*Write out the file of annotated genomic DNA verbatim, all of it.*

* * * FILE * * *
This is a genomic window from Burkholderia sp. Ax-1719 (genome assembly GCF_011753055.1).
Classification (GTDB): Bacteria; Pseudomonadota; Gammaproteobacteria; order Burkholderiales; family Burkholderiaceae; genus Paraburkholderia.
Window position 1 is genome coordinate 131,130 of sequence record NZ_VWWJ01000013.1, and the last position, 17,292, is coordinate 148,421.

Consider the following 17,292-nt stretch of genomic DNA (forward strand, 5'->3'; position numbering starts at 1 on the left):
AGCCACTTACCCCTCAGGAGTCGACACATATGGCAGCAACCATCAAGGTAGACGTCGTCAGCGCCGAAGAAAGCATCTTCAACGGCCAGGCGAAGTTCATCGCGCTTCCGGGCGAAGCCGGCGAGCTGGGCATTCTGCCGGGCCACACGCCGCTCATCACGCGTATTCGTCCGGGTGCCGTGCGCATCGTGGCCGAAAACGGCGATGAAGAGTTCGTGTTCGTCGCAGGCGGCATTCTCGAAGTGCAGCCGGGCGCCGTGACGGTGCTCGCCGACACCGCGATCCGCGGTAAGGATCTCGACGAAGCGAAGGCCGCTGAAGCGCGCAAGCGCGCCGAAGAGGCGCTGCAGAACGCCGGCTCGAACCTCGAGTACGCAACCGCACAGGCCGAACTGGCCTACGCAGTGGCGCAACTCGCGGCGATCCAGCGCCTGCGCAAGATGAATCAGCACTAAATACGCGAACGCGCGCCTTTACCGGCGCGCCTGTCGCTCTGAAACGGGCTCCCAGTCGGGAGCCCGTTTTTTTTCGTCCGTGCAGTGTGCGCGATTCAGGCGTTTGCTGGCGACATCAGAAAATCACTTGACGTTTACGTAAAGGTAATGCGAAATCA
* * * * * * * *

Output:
This is a genomic window from Burkholderia sp. Ax-1719 (genome assembly GCF_011753055.1).
Classification (GTDB): Bacteria; Pseudomonadota; Gammaproteobacteria; order Burkholderiales; family Burkholderiaceae; genus Paraburkholderia.
Window position 1 is genome coordinate 131,130 of sequence record NZ_VWWJ01000013.1, and the last position, 17,292, is coordinate 148,421.

Consider the following 17,292-nt stretch of genomic DNA (forward strand, 5'->3'; position numbering starts at 1 on the left):
AGCCACTTACCCCTCAGGAGTCGACACATATGGCAGCAACCATCAAGGTAGACGTCGTCAGCGCCGAAGAAAGCATCTTCAACGGCCAGGCGAAGTTCATCGCGCTTCCGGGCGAAGCCGGCGAGCTGGGCATTCTGCCGGGCCACACGCCGCTCATCACGCGTATTCGTCCGGGTGCCGTGCGCATCGTGGCCGAAAACGGCGATGAAGAGTTCGTGTTCGTCGCAGGCGGCATTCTCGAAGTGCAGCCGGGCGCCGTGACGGTGCTCGCCGACACCGCGATCCGCGGTAAGGATCTCGACGAAGCGAAGGCCGCTGAAGCGCGCAAGCGCGCCGAAGAGGCGCTGCAGAACGCCGGCTCGAACCTCGAGTACGCAACCGCACAGGCCGAACTGGCCTACGCAGTGGCGCAACTCGCGGCGATCCAGCGCCTGCGCAAGATGAATCAGCACTAAATACGCGAACGCGCGCCTTTACCGGCGCGCCTGTCGCTCTGAAACGGGCTCCCAGTCGGGAGCCCGTTTTTTTTCGTCCGTGCAGTGTGCGCGATTCAGGCGTTTGCTGGCGACATCAGAAAATCACTTGACGTTTACGTAAAGGTAATGCGAAATCA